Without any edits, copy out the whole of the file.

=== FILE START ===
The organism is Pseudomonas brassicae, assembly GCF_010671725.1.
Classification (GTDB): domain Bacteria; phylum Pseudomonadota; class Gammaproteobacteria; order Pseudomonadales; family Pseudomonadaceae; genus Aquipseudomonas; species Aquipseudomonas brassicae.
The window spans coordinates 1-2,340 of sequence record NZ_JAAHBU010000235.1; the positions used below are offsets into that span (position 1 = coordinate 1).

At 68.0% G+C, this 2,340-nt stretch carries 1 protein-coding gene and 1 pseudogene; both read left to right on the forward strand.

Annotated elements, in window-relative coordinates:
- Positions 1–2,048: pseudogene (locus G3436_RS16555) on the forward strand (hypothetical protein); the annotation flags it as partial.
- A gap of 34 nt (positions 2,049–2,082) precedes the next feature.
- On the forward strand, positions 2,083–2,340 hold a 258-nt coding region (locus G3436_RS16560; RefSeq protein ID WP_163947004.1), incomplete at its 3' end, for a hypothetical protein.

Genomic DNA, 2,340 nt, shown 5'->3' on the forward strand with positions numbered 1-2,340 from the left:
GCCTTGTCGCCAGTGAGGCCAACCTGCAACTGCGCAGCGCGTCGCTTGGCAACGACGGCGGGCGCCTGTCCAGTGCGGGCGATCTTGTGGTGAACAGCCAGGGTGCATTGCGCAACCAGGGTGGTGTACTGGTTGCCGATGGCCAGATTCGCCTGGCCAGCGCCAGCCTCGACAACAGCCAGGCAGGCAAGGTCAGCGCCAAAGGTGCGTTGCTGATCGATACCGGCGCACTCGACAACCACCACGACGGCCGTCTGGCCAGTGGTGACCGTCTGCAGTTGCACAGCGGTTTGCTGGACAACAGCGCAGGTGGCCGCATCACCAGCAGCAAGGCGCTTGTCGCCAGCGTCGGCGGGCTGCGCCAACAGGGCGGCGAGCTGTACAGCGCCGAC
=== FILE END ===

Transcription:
The organism is Pseudomonas brassicae, assembly GCF_010671725.1.
Classification (GTDB): domain Bacteria; phylum Pseudomonadota; class Gammaproteobacteria; order Pseudomonadales; family Pseudomonadaceae; genus Aquipseudomonas; species Aquipseudomonas brassicae.
The window spans coordinates 1-2,340 of sequence record NZ_JAAHBU010000235.1; the positions used below are offsets into that span (position 1 = coordinate 1).

At 68.0% G+C, this 2,340-nt stretch carries 1 protein-coding gene and 1 pseudogene; both read left to right on the forward strand.

Annotated elements, in window-relative coordinates:
- Positions 1–2,048: pseudogene (locus G3436_RS16555) on the forward strand (hypothetical protein); the annotation flags it as partial.
- A gap of 34 nt (positions 2,049–2,082) precedes the next feature.
- On the forward strand, positions 2,083–2,340 hold a 258-nt coding region (locus G3436_RS16560; RefSeq protein ID WP_163947004.1), incomplete at its 3' end, for a hypothetical protein.

Genomic DNA, 2,340 nt, shown 5'->3' on the forward strand with positions numbered 1-2,340 from the left:
GCCTTGTCGCCAGTGAGGCCAACCTGCAACTGCGCAGCGCGTCGCTTGGCAACGACGGCGGGCGCCTGTCCAGTGCGGGCGATCTTGTGGTGAACAGCCAGGGTGCATTGCGCAACCAGGGTGGTGTACTGGTTGCCGATGGCCAGATTCGCCTGGCCAGCGCCAGCCTCGACAACAGCCAGGCAGGCAAGGTCAGCGCCAAAGGTGCGTTGCTGATCGATACCGGCGCACTCGACAACCACCACGACGGCCGTCTGGCCAGTGGTGACCGTCTGCAGTTGCACAGCGGTTTGCTGGACAACAGCGCAGGTGGCCGCATCACCAGCAGCAAGGCGCTTGTCGCCAGCGTCGGCGGGCTGCGCCAACAGGGCGGCGAGCTGTACAGCGCCGAC